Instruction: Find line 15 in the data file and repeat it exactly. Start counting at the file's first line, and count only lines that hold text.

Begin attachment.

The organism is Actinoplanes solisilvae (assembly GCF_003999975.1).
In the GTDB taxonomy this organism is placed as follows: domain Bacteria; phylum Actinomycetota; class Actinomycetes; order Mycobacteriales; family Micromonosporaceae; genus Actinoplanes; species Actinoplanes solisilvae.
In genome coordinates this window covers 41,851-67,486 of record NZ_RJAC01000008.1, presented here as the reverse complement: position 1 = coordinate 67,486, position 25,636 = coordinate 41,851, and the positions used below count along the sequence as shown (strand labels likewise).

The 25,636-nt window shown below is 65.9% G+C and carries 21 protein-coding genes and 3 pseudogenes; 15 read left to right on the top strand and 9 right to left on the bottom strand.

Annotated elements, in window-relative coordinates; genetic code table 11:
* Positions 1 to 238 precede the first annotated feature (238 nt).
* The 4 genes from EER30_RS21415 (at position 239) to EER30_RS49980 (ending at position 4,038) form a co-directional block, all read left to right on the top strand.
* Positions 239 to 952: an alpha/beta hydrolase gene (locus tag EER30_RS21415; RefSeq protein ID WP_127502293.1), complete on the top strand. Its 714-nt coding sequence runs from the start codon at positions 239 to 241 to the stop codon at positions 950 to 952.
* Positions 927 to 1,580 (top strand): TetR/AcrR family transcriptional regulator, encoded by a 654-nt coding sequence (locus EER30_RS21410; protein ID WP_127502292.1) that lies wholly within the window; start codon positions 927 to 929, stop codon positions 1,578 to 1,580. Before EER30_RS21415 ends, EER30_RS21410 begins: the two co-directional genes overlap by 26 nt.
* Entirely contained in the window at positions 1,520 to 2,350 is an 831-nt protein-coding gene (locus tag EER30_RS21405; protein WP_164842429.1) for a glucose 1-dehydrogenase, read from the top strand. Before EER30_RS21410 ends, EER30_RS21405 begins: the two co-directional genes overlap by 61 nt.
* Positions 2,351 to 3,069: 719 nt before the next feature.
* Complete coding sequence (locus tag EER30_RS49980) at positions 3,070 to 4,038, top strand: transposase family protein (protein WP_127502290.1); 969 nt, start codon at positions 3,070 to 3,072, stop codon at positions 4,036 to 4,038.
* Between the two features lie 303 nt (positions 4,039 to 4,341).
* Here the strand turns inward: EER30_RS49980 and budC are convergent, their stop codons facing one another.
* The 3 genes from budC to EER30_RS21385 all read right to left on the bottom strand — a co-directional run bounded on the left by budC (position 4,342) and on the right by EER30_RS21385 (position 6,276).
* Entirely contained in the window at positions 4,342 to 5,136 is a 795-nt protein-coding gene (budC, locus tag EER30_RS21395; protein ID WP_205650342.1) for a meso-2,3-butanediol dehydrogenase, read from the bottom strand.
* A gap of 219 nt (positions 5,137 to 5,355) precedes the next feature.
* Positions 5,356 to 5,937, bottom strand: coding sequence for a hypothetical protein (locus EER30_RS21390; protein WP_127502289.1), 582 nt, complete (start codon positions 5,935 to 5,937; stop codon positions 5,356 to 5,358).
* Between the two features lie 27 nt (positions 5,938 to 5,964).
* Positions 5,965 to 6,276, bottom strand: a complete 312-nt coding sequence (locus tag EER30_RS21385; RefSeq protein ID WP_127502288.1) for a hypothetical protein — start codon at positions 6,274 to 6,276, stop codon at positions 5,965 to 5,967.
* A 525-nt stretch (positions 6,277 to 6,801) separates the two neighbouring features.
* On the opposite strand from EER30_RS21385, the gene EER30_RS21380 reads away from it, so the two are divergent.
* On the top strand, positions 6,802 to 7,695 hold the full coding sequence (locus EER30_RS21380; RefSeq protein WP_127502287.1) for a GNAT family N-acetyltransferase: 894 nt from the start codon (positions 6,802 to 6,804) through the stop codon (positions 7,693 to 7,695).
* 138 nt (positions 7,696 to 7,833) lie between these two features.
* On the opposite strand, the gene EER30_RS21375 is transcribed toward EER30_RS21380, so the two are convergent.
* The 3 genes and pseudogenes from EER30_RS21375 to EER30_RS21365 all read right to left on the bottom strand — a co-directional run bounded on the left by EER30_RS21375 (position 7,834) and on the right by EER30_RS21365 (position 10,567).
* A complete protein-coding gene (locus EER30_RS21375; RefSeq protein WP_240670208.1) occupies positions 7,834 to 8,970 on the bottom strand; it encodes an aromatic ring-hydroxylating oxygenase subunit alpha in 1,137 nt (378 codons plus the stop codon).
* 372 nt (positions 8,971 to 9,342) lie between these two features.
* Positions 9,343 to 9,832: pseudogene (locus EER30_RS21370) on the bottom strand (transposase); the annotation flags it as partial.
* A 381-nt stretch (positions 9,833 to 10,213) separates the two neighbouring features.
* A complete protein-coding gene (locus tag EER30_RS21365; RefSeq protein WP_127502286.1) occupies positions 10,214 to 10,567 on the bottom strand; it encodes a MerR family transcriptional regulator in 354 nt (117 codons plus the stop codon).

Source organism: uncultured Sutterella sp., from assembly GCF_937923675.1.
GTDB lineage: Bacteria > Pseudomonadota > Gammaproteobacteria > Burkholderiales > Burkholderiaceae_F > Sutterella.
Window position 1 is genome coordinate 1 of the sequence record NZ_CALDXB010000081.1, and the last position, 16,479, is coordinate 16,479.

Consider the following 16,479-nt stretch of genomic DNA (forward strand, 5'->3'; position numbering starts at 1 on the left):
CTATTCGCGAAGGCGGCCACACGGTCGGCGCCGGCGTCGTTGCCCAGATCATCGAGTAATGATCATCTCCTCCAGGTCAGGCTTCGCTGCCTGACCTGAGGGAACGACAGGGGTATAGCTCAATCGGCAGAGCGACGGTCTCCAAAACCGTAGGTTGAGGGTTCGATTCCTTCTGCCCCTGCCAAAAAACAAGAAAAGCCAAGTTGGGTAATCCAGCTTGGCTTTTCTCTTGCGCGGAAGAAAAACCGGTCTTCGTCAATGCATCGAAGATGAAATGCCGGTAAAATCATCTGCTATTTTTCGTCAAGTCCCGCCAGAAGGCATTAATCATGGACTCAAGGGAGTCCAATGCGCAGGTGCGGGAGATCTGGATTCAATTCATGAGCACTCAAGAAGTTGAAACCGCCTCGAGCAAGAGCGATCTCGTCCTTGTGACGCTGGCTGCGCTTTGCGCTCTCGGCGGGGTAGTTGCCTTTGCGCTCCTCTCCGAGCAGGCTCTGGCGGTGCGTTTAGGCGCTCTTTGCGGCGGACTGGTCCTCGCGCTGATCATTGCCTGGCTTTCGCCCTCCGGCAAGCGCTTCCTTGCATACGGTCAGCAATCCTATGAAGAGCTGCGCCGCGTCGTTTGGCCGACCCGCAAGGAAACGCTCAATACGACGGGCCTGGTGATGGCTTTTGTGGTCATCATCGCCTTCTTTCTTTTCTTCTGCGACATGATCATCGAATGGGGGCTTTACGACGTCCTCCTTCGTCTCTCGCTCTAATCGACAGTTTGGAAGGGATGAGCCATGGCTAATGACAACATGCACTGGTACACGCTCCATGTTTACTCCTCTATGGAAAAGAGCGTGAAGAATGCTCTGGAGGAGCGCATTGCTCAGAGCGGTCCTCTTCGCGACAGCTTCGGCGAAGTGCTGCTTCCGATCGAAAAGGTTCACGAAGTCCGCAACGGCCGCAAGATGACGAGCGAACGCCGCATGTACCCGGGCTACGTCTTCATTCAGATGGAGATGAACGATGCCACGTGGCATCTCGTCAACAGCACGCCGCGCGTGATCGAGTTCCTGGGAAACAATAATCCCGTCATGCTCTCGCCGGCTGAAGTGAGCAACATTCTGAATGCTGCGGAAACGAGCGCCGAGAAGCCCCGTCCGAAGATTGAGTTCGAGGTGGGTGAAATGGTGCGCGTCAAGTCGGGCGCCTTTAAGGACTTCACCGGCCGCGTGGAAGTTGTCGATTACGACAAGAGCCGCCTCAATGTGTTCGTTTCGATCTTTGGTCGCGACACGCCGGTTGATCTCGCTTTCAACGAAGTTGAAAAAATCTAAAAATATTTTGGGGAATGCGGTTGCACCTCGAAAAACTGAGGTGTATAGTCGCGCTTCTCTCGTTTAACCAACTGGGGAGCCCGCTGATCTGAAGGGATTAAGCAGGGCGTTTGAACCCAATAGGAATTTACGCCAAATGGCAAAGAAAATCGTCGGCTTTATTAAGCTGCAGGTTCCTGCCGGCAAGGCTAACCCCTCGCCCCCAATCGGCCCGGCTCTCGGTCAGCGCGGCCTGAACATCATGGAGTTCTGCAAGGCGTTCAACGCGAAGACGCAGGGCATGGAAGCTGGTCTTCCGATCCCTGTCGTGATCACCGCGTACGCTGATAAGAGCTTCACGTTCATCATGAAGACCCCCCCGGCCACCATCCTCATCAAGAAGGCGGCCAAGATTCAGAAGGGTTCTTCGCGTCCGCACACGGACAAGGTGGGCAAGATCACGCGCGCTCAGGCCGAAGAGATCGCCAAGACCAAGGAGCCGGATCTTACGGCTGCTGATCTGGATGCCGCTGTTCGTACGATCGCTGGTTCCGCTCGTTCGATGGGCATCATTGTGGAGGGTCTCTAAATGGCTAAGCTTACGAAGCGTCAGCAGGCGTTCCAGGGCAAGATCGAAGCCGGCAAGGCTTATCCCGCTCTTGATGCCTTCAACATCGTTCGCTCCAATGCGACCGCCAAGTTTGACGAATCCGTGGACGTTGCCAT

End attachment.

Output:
* The 3 genes from budC to EER30_RS21385 all read right to left on the bottom strand — a co-directional run bounded on the left by budC (position 4,342) and on the right by EER30_RS21385 (position 6,276).